Satch and the Black Pels?

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It’s a long-held tale, one spun originally in 1962 by the ultimate baseball legend/showman/huckster in his autobiography, “Maybe I’ll Pitch Forever,” and one, so far, relegated to a mere footnote in that man’s glorious and often self-inflated history.

But it’s also one that, ever since I started researching the Negro Leagues scene in New Orleans many years go, has held a certain, almost inexplicable fascination for me.

We all know that Satchel Paige’s first season in fully professional baseball was 1926, when he initially took the hill for the Chattanooga Lookouts. It’s also generally accepted and largely proven that Paige’s first professional mound duty took place, of all locales, in New Orleans, when he hurled for ’Nooga against the host Black Pelicans, a game he won, 4-1, on May 21, 1926.

But then there’s the thing that has always gotten under my skin: the belief that after Satch pitched against the Black Pelicans, he then competed, ever so briefly, for them, when he temporarily bailed on Lookouts owner Alex Herman and laced up the spikes for the Pels for a glorious run of … one week.

Where did this tale have its origins? Why, apparently with Satch himself, naturally. He uncorked the gem in “Maybe I’ll Pitch Forever,” his dictated memoirs. In the yarn, Paige said he was drawn to the NOLA diamond not by bucks but by … a car. That’s right: a set of wheels. A ride. The first vehicle he reportedly ever owned. But let’s let the man himself tell it, via his autobiography, beginning on page 30-something:

“Near the end of the season, I jumped the Black Lookouts for a few days and hopped over to New Orleans. But this time it wasn’t money that got me to jump.

“The real reason was that they offered me an old jalopy. The eighty-five dollars they gave me for a month of pitching wasn’t anything. I was up to almost two hundred a month with the Black Lookouts by then.

“That jalopy was something else. It was my first. But the money ran out pretty quick and I hopped out of New Orleans. Those guys still probably are waiting for me to pitch that last week of ball.”

Hardy har har, Leroy. He then added, with his trademark arrogance: “It didn’t worry me.”

Now you see why I’m not exactly a huge fan of Satchel Paige. His disloyalty to anyone or anything but his own greed and his supreme conceitedness just seem to rub me the wrong way. To me he’s something just short of, well, let’s be honest here, a jerk.

But I digress. Noted historian and writer Larry Tye, in his biography, “Satchel: The Life and Times of an American Legend,” penned:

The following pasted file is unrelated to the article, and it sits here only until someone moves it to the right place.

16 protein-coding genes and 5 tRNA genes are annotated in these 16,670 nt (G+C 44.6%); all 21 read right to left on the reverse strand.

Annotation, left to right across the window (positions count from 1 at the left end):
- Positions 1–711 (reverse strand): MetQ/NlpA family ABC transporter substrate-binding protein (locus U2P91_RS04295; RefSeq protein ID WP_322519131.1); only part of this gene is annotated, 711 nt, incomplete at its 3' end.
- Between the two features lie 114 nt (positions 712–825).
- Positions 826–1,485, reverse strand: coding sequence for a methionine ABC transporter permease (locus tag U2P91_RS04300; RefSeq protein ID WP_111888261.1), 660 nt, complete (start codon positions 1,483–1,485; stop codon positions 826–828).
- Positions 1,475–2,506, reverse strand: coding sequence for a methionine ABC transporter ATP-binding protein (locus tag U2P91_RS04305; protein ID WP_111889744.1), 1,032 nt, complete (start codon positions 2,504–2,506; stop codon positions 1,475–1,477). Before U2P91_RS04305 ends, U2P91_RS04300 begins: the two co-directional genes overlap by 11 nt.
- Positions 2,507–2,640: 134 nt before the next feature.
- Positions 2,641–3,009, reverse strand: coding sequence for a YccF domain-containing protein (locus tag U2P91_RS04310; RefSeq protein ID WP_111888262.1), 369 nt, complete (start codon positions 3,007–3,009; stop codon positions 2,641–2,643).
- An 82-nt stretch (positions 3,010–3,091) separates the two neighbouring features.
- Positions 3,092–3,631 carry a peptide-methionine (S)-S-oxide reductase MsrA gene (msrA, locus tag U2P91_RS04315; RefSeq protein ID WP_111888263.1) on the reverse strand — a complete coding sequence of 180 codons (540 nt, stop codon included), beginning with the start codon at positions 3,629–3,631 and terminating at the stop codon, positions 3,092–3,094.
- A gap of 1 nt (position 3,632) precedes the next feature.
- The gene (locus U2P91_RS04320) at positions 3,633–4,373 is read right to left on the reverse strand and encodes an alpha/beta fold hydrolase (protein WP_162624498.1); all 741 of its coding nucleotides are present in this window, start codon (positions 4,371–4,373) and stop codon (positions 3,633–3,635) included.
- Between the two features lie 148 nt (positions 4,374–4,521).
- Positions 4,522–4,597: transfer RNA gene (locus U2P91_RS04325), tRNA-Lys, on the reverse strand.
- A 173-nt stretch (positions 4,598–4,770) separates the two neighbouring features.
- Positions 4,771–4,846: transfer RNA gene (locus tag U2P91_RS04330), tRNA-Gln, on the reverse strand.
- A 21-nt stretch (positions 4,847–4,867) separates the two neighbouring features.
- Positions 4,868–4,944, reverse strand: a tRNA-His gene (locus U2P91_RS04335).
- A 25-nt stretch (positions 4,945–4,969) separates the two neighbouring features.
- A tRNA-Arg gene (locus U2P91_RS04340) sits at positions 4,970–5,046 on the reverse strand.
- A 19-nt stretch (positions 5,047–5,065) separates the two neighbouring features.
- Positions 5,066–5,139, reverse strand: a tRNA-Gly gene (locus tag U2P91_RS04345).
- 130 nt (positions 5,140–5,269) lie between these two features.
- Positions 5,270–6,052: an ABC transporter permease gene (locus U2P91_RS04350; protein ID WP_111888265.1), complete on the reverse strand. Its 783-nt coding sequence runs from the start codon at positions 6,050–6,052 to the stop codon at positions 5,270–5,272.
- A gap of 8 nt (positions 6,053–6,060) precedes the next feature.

“It was his first set of wheels and the beginning of his love affair with motorcars. He was back with the White Sox a week later but the restlessness would never go away. Already he was a celebrity. He had the means to move to greener grass, and the grass almost always looked greener to him someplace else.”

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Chattanooga Lookouts owner Alex Herman

But here’s the rub (and there’s always a rub, isn’t there?): I’ve come across no proof that it actually happened.

Well, yes, there’s proof that Satch pitched against the Black Pels. But I’ve uncovered nothing showing decisively that he ever pitched for the Crescent City squad. Just lots of stories, memories, vague recollections.

The mainstream daily newspapers of the day don’t include any such coverage, and unfortunately, the African-American paper, the Louisiana Weekly, was still in its nascence and barely provided any sports coverage in 1926, including none that I could find of the Black Pelicans.

Here’s what I did find, via the May 22, 1926, Times-Picayune:

“The inability of Fred Caulfield’s Black Pelicans to hit the ball and their unfortunate knack of producing ill-timed errors gave that Black Lookouts a 4 to 1 victory over the local negro nine in the opening of [the] Colored Southern League at Heinemann Park yesterday.

“Willis, on the hill for the Black Pels, gave up but three hits, but he and his mates mixed errors with a lone blow and the visiting nine won the contest with a big second inning splurge.

“A lanky hurler named Satchell worked for the Black Lookouts. He kept six hits well scattered and fanned six men while his teammates were making the six Pelican bobbles work to their advantage.”

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According to the box score, Satch also cracked one of the Lookouts’ three hits. So if this was indeed Paige’s proffesional debut, he did all right. However, he tells a slightly different story in “Maybe I’ll Pitch Forever”:

“Alex let me get the feel of Chattanooga before pitching me. My first game out with the Black Lookouts was against New Orleans, who had a guy called Diamond throwing for them.

“It don’t make much difference who throws when Ol’ Satch’s in there. We won, one to nothing. I gave up two hits.”

Again, such modesty.

The “Diamond” he mentions was most likely local NOLA product Robert Pipkins, nicknamed “Black Diamond.”